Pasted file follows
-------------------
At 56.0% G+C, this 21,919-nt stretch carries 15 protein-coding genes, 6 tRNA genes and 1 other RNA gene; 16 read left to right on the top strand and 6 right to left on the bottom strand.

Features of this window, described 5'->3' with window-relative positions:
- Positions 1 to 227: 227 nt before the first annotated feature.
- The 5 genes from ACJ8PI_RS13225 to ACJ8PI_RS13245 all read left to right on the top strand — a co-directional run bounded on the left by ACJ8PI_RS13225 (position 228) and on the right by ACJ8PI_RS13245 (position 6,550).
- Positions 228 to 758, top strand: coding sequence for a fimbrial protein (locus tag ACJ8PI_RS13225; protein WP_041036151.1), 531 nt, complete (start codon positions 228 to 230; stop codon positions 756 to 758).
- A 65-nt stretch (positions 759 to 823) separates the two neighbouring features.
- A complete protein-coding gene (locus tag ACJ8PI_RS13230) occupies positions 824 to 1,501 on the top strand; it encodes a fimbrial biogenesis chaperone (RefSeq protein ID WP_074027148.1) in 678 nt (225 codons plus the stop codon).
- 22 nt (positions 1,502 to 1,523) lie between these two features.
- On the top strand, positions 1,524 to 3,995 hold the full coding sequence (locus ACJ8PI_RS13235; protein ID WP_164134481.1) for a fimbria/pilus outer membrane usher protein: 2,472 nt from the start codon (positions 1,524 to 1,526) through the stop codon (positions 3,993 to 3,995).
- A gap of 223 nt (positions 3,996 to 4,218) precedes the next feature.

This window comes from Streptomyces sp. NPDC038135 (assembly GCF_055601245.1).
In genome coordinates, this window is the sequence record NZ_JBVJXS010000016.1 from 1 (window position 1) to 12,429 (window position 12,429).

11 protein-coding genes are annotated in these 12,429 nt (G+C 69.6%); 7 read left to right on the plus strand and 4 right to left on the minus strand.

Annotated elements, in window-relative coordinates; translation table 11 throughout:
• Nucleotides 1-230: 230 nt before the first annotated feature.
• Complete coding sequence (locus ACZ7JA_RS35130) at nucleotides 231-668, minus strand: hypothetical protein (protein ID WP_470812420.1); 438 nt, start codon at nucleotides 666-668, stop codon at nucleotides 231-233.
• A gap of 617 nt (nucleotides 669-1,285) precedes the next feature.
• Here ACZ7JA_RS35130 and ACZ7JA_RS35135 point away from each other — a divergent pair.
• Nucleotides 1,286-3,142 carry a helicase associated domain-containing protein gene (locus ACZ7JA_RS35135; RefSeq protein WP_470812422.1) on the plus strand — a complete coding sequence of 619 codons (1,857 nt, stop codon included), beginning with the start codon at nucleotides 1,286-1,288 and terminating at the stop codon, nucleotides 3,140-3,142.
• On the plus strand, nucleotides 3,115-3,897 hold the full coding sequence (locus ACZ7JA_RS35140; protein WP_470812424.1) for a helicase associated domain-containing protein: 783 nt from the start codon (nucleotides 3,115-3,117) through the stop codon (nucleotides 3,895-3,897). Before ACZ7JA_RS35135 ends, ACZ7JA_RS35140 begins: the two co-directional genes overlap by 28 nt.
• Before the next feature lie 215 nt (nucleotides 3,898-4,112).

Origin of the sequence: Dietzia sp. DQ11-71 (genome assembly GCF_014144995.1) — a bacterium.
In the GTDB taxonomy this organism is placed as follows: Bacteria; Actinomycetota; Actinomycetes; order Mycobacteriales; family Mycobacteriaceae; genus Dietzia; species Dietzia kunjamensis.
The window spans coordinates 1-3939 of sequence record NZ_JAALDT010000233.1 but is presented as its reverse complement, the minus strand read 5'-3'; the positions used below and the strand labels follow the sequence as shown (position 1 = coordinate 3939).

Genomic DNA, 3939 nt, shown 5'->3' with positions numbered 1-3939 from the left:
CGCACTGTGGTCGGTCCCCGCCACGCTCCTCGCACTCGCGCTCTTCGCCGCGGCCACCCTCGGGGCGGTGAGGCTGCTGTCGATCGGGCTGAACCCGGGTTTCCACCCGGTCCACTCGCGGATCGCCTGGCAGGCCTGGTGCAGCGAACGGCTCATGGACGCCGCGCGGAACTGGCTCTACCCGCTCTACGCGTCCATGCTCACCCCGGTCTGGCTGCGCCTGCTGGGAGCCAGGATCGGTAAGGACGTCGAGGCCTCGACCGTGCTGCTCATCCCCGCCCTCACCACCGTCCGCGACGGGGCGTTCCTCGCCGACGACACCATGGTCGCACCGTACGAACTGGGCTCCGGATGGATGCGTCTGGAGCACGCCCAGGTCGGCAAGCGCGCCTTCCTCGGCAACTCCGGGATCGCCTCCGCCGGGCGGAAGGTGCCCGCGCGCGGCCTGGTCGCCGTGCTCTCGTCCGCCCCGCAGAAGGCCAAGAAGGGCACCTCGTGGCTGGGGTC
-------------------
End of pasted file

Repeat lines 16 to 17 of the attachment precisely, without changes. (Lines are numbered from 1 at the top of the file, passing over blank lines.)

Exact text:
• Complete coding sequence (locus ACZ7JA_RS35130) at nucleotides 231-668, minus strand: hypothetical protein (protein ID WP_470812420.1); 438 nt, start codon at nucleotides 666-668, stop codon at nucleotides 231-233.
• A gap of 617 nt (nucleotides 669-1,285) precedes the next feature.